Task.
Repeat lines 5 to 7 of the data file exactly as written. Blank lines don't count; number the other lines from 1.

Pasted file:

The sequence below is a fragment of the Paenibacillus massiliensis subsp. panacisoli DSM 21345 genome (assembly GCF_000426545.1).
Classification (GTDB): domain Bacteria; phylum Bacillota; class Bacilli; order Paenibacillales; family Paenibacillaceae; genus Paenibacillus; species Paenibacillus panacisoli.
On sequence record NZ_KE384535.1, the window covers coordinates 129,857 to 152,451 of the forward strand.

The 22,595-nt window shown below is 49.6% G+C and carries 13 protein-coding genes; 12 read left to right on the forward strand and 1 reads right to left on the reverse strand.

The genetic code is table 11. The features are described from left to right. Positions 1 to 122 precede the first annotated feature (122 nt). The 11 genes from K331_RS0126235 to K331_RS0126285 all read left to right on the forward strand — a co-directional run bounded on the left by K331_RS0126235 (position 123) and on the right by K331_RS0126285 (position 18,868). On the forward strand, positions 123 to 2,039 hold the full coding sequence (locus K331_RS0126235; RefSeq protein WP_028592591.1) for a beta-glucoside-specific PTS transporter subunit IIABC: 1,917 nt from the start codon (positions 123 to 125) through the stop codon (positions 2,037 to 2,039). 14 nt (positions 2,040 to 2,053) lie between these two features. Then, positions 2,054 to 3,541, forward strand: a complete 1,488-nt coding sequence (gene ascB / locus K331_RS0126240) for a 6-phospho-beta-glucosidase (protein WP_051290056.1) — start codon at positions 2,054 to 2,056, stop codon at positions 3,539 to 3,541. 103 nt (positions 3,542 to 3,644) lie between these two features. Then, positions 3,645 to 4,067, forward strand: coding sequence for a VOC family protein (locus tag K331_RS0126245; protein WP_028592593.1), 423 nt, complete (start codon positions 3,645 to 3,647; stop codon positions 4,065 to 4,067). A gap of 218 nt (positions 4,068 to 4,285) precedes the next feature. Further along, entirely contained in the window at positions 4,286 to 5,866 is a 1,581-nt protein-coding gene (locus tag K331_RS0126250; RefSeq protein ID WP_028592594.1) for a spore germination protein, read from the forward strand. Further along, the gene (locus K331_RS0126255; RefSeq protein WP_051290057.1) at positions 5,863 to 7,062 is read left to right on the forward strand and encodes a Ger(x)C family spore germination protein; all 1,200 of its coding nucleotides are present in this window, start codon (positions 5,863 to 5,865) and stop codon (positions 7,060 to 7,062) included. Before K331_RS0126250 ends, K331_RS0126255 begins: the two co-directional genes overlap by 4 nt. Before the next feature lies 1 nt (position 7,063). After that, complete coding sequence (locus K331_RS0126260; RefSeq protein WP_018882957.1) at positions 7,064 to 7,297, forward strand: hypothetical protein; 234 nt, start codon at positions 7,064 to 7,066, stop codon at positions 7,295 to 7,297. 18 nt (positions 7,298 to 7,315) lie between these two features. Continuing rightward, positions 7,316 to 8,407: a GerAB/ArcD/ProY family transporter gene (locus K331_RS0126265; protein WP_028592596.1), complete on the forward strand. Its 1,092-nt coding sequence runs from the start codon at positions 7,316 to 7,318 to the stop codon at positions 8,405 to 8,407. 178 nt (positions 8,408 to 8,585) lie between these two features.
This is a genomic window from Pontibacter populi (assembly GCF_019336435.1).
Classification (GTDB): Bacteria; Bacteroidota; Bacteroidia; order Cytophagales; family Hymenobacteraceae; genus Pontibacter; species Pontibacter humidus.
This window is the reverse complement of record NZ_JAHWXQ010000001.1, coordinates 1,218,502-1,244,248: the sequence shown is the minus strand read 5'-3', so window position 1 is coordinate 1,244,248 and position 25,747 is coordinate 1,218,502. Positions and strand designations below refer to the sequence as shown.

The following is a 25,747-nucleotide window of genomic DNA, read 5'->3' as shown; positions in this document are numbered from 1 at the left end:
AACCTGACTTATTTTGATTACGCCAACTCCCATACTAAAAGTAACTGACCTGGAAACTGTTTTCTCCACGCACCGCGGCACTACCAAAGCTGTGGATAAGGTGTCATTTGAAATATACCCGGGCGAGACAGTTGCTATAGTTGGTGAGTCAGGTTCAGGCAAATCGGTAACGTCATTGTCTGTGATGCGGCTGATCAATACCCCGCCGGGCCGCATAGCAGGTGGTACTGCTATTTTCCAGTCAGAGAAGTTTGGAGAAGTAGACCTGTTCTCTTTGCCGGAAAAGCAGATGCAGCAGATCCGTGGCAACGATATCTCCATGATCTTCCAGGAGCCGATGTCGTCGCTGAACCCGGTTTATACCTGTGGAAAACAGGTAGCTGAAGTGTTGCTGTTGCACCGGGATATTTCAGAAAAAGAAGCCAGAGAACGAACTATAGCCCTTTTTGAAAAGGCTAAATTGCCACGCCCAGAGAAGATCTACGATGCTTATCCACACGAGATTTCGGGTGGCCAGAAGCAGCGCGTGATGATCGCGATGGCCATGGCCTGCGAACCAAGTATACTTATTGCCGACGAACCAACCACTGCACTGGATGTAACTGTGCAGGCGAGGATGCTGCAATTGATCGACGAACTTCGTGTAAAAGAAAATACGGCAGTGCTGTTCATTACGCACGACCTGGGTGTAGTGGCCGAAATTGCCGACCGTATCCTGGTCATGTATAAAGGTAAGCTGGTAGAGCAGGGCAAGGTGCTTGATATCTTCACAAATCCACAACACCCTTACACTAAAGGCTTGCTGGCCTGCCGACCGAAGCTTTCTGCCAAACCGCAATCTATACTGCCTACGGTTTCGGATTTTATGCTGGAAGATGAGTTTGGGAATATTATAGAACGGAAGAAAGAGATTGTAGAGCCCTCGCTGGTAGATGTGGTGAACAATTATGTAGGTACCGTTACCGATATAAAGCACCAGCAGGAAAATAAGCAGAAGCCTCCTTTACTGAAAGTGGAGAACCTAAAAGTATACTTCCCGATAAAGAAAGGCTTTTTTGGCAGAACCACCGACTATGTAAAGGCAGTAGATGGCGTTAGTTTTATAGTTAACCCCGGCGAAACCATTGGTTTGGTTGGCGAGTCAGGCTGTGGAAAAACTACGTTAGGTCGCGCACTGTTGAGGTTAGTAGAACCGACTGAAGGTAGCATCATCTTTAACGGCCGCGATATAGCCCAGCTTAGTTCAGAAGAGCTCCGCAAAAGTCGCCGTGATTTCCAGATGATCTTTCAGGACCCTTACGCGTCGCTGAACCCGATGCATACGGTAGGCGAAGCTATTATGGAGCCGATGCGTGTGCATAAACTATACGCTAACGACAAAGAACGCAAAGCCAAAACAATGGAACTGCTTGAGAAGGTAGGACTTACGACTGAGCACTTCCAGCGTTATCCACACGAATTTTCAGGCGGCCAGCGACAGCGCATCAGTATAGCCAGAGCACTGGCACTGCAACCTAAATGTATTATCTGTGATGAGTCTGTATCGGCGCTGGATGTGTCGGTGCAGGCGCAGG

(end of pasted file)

The genetic code is table 11. The features are described from left to right. Positions 1 to 122 precede the first annotated feature (122 nt). The 11 genes from K331_RS0126235 to K331_RS0126285 all read left to right on the forward strand — a co-directional run bounded on the left by K331_RS0126235 (position 123) and on the right by K331_RS0126285 (position 18,868). On the forward strand, positions 123 to 2,039 hold the full coding sequence (locus K331_RS0126235; RefSeq protein WP_028592591.1) for a beta-glucoside-specific PTS transporter subunit IIABC: 1,917 nt from the start codon (positions 123 to 125) through the stop codon (positions 2,037 to 2,039). 14 nt (positions 2,040 to 2,053) lie between these two features. Then, positions 2,054 to 3,541, forward strand: a complete 1,488-nt coding sequence (gene ascB / locus K331_RS0126240) for a 6-phospho-beta-glucosidase (protein WP_051290056.1) — start codon at positions 2,054 to 2,056, stop codon at positions 3,539 to 3,541. 103 nt (positions 3,542 to 3,644) lie between these two features. Then, positions 3,645 to 4,067, forward strand: coding sequence for a VOC family protein (locus tag K331_RS0126245; protein WP_028592593.1), 423 nt, complete (start codon positions 3,645 to 3,647; stop codon positions 4,065 to 4,067). A gap of 218 nt (positions 4,068 to 4,285) precedes the next feature. Further along, entirely contained in the window at positions 4,286 to 5,866 is a 1,581-nt protein-coding gene (locus tag K331_RS0126250; RefSeq protein ID WP_028592594.1) for a spore germination protein, read from the forward strand. Further along, the gene (locus K331_RS0126255; RefSeq protein WP_051290057.1) at positions 5,863 to 7,062 is read left to right on the forward strand and encodes a Ger(x)C family spore germination protein; all 1,200 of its coding nucleotides are present in this window, start codon (positions 5,863 to 5,865) and stop codon (positions 7,060 to 7,062) included. Before K331_RS0126250 ends, K331_RS0126255 begins: the two co-directional genes overlap by 4 nt. Before the next feature lies 1 nt (position 7,063). After that, complete coding sequence (locus K331_RS0126260; RefSeq protein WP_018882957.1) at positions 7,064 to 7,297, forward strand: hypothetical protein; 234 nt, start codon at positions 7,064 to 7,066, stop codon at positions 7,295 to 7,297. 18 nt (positions 7,298 to 7,315) lie between these two features. Continuing rightward, positions 7,316 to 8,407: a GerAB/ArcD/ProY family transporter gene (locus K331_RS0126265; protein WP_028592596.1), complete on the forward strand. Its 1,092-nt coding sequence runs from the start codon at positions 7,316 to 7,318 to the stop codon at positions 8,405 to 8,407. 178 nt (positions 8,408 to 8,585) lie between these two features.
This is a genomic window from Pontibacter populi (assembly GCF_019336435.1).
Classification (GTDB): Bacteria; Bacteroidota; Bacteroidia; order Cytophagales; family Hymenobacteraceae; genus Pontibacter; species Pontibacter humidus.